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    Just rename them to something similar, like SnappyUK said. Readers will still recognise them as Starbucks as long as it's similar, and there'll be no chance of you getting in trouble, since it's not actually Starbucks you're talking about.

    Although, even if you used Starkbucks, I doubt they'd do anything. The employees are the focus aren't they, not the company?
  11. Steerpike
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    Steerpike Felis magnetismus Contributor

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    This is not true.

    As Lightman says, there is little chance of running into legal trouble here. But if you did, hypothetically, give rise to a legal claim, one thing Starbucks would likely have to show is that the coffee shop in your book is identified, by readers, with their real world chain. So changing it in a way that makes certain every reader will still know it is Starbucks isn't really helping.
  12. Banzai
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    Banzai One-time Mod, but on the road to recovery Supporter Contributor

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    Not true. Certainly under English law, this could still be defamation- as the average person would know that you meant Starbucks. (Lewis v Daily Telegraph [1967]! Boom!).
  13. Thanshin
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    Thanshin Member

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    I propose:
    Meteordollars
    Asterisksawhorse
    Vedetteclam

    That way, if you do get sued, at least you know it's by someone who owns a dictionary of synonyms*.


    *:Which means they can't be inherently bad.
  14. Trilby
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    Trilby Senior Member Contributor

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    I did not mean to rename it as something similar. I meant to invent a complete fictional place for a fictional story that could not be confused with an established business.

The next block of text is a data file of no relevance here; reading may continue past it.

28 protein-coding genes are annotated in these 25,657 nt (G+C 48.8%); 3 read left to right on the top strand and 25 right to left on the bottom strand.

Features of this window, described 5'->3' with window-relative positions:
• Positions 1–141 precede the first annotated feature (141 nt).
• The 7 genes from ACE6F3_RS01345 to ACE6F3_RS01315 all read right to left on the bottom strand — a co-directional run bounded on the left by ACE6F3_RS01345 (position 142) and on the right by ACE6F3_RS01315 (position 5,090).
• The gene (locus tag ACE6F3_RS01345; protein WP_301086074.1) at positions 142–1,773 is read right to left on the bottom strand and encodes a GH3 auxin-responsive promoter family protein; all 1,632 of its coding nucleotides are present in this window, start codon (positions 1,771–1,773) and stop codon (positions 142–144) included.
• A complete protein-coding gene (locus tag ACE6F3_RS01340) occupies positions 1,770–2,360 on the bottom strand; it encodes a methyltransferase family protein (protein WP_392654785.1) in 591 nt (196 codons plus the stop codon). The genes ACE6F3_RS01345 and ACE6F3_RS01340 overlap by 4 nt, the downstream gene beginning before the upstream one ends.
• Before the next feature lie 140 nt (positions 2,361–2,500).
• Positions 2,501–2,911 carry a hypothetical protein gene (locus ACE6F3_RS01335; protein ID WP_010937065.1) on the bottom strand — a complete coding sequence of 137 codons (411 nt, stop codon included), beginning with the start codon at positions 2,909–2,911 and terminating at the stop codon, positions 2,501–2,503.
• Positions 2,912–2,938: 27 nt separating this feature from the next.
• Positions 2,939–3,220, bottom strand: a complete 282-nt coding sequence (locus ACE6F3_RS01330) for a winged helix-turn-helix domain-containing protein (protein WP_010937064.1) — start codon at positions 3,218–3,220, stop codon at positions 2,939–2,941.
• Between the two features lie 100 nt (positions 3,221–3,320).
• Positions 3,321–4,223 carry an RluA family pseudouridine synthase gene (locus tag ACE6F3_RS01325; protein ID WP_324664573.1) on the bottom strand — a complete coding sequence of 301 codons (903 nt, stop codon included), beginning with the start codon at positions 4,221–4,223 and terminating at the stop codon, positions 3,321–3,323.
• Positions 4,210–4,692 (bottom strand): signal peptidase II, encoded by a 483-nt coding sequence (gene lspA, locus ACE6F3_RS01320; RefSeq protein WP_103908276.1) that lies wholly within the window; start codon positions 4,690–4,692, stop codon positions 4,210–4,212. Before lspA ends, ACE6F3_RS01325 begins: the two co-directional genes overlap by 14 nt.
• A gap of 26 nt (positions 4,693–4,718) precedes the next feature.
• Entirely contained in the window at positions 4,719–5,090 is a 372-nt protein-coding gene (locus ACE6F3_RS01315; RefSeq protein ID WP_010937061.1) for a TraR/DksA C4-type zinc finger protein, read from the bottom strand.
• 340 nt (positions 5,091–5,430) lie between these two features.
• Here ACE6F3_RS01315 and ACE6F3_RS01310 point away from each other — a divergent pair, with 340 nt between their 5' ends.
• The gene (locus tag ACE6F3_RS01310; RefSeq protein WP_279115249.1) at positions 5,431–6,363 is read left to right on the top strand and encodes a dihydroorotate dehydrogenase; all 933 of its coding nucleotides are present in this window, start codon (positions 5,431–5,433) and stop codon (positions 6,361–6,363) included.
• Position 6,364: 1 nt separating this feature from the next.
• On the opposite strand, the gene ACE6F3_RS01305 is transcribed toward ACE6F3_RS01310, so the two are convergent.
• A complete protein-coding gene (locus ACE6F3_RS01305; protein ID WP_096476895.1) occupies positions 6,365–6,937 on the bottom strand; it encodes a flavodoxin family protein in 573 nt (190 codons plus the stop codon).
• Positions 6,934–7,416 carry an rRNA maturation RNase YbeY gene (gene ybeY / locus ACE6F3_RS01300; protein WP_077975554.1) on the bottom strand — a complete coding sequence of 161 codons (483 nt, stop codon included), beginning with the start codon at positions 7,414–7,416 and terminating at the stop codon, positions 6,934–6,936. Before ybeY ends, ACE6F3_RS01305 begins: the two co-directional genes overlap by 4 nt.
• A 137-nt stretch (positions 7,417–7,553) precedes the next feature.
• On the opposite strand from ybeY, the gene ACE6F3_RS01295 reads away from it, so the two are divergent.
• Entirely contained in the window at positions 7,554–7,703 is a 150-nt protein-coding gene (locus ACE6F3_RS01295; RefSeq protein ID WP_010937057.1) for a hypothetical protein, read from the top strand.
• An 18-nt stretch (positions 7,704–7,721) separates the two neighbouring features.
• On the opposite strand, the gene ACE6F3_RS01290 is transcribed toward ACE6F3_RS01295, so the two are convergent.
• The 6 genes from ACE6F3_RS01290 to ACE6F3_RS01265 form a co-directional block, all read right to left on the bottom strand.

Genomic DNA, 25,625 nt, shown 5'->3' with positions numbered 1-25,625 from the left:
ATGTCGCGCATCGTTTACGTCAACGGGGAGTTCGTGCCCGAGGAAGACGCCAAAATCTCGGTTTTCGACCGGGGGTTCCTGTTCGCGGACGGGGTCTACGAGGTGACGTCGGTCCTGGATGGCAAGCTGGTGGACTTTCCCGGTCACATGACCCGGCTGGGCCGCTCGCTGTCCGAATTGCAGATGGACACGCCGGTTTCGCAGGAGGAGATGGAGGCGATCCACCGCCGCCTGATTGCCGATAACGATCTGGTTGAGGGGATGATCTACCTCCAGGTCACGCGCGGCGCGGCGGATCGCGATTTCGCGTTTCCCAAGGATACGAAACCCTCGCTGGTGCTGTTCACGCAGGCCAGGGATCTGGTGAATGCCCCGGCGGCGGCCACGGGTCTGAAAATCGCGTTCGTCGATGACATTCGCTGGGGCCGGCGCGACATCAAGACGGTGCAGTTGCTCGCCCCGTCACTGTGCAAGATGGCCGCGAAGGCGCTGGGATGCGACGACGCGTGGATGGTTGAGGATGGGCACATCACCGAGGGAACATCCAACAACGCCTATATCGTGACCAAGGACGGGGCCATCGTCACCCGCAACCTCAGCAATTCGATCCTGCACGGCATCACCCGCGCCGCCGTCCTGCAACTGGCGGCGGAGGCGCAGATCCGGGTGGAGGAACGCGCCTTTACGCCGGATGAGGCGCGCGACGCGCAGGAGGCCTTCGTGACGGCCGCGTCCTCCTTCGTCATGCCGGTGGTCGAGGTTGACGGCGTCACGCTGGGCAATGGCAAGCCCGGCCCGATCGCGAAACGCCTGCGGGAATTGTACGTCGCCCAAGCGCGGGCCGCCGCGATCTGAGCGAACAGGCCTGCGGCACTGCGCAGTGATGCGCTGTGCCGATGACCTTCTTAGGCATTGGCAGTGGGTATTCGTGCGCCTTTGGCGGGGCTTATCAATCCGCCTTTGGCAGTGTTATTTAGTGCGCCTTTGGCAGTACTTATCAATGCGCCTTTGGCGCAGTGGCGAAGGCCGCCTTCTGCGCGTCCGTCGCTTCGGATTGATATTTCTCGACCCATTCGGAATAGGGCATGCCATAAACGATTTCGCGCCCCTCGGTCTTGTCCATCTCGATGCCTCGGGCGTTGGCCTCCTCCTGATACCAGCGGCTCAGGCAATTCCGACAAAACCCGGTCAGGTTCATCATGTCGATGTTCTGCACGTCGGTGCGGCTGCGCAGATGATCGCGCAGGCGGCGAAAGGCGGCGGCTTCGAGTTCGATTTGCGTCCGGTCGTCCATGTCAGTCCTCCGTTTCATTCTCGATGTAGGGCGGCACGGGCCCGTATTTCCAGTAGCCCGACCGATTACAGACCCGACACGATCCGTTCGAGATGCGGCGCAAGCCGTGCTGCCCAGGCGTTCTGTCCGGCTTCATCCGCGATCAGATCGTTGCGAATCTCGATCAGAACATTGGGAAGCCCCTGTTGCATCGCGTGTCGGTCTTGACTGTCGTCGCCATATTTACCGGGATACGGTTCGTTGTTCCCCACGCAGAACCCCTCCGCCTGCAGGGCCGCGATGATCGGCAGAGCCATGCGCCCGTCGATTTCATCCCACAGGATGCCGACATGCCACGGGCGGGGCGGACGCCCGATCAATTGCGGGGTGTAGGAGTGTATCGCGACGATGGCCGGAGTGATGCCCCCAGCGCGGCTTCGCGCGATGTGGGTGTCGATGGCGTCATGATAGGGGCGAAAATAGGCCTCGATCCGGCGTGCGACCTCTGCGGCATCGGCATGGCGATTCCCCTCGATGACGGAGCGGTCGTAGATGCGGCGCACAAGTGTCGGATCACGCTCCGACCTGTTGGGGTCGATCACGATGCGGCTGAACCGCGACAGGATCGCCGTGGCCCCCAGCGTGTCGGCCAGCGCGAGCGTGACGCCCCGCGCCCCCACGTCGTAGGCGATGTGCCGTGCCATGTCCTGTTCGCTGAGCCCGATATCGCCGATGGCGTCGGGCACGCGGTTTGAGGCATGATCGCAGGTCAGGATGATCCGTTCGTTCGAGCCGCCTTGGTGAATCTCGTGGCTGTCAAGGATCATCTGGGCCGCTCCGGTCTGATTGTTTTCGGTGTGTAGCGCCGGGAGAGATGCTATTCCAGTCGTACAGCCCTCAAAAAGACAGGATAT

15. Arathald
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    Arathald New Member

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    <snark> Like a thesaurus? That you clearly only used for the *first* half of your post? :p </snark>

    (okay, time for bed before my snarkiness gets me into trouble...)
  16. mammamaia
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    mammamaia nit-picker-in-chief Supporter Contributor

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    lightman is right on all counts... pay attention to what he said!

    and steerpike is an attorney, so his backup of lightman is proof enough...
  17. Prophetsnake
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    Prophetsnake New Member

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    So, if i were to say, for example, that the Red Carpet Inn is so named because of the blood stains of murederd crack dealers on the carpet I would be OK? Or would I be safer changing to say, the "Red Carpet Motel"?
  18. HorusEye
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    HorusEye New Member Contributor

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    If you're planning on selling it to a publisher, I'd say knock yourself out. Don't restrain yourself with doubts about this and that technicality. Your job is to be the artist. Editors are paid to edit.
  19. Lightman
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    Lightman Member

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    So long as it was presented in a fictional context.
  20. Prophetsnake
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    Prophetsnake New Member

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    Cool, I was a bit worried about that. Thank you both!
  21. mammamaia
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    mammamaia nit-picker-in-chief Supporter Contributor

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    there are several real inns and motels by that name, so i'd advise picking a fictional name that can't be mistaken for an existing business, the owners of which may not take kindly to their lodgings being so described... :eek:
  22. Alycan
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    Alycan New Member

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    Buckshot's
    - One Stop Caffeine Shot -​

    Think that's a nice one instead of starbucks, but by now you should've solved the problem tho.
  23. KinkyCousin
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    KinkyCousin New Member

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    Personally I like it when real brand names are used as it makes the story feel more real, I personally feel unless it's meant for comical purposes then renaming it something similar doesn't sit right with me. Obviously using brand names to the point where it looks like product placement is annoying but if my character is in Starbucks in my head I like it to call it Starbucks. I guess as long as I am not saying anything bad about the company or making up false facts about it then it's ok? If I really couldn't keep the brand name in then I'd just refer to it as "a coffee shop".